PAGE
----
2017-07-08 / News

Unseasonable Weather Sweeps Through Straits

By Jacob A. Ball

Climate in the Straits of Mackinac is often erratic with a wide range of temperatures and intense storms, but rains that engulfed Mackinac Island for extended periods during the final week of June were unusual, according to a National Weather Service climatologist.

The rainstorms followed several days in which temperatures were in the fifties. Precipitation began Wednesday, June 28, and continued unabated from the early afternoon until sunrise the next morning Thursday, June 29. According to the National Weather Service, more than 1.5 inches of rain fell during this period.

Such long-duration storms are atypical for summer in northern Michigan. Meteorologist Matt Gillen of the weather service said storms of this intensity and duration are more common during the transition seasons of spring and fall.

The recent surge of rainstorms in the Great Lakes basin brought considerable flooding and property damage to communities across mid-Michigan. Mr. Gillen said the composition of the terrain on Mackinac Island and in surrounding areas, however, limits the likelihood of wide-scale flooding in the Straits of Mackinac region. Unlike the middle of the state, which has a surface of mostly clay and rock, northern Michigan is comprised primarily of sand. The porous Island topsoil allows water to seep into the ground faster, so even in long-duration storms, less accumulates on the surface.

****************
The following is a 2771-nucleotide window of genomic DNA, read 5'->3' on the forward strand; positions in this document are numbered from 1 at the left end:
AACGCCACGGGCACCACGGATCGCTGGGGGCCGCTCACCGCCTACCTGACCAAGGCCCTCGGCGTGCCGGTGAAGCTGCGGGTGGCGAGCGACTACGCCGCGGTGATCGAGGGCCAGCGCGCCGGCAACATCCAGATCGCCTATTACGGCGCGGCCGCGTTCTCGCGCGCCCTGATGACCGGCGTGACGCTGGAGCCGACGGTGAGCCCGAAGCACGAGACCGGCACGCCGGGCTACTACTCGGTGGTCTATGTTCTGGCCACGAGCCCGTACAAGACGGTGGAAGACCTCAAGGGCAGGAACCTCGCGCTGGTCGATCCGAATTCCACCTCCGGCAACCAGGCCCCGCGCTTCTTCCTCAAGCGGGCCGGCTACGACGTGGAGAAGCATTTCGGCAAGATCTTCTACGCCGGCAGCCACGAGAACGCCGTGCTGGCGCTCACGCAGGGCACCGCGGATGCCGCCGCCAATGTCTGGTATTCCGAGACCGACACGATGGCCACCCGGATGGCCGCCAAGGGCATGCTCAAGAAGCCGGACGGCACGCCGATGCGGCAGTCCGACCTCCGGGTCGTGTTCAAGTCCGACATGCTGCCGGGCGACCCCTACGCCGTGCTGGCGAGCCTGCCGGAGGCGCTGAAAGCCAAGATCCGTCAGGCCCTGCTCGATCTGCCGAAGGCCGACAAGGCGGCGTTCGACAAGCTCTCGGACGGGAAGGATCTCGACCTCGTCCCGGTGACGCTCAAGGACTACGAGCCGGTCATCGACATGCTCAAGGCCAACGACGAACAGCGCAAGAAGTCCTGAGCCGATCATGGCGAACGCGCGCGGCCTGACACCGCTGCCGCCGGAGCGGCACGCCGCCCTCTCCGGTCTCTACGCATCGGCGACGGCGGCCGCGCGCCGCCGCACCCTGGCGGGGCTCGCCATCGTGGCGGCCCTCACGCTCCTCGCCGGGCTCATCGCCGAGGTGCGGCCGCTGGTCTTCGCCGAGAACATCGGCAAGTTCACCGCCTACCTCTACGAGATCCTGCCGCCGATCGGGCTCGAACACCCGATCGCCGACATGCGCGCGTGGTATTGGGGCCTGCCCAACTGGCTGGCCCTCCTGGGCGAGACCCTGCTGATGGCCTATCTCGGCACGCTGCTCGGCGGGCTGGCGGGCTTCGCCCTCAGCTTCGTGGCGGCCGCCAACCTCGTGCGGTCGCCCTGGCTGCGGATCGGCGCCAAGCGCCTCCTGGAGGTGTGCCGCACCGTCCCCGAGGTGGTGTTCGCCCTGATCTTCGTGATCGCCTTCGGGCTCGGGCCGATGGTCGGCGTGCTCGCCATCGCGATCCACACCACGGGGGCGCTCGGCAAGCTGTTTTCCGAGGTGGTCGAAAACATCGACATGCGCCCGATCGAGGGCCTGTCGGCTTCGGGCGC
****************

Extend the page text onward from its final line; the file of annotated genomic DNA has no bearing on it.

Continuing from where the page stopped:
The unusual June weather patterns in the region this summer were caused mostly by weather systems that formed in the Pacific Northwest and combined with additional moisture swept northward from the Gulf of Mexico. When these forces come together in the middle of the United States, they are collected by the northern jet stream and swept over the Great Lakes toward the Atlantic Ocean. Mr. Gillen said this system was present throughout June, but only produced large-scale storms a few times.

Forecasts for the coming weeks suggest a reduction in the intensity and duration of any rainstorms that might travel across the Straits as temperatures continue to rise. Recent cool air draining from Canada into the Great Lakes led to a dip in temperatures toward the end of the month. Average temperatures, however, have been above average across northern Michigan since Memorial Day.

Although the high temperature did not reach 60 degrees on several recent days, the average temperature for the month was slightly above historic averages. The weather service recorded temperatures 1.5 degrees warmer in Cheboygan than the historic average there.

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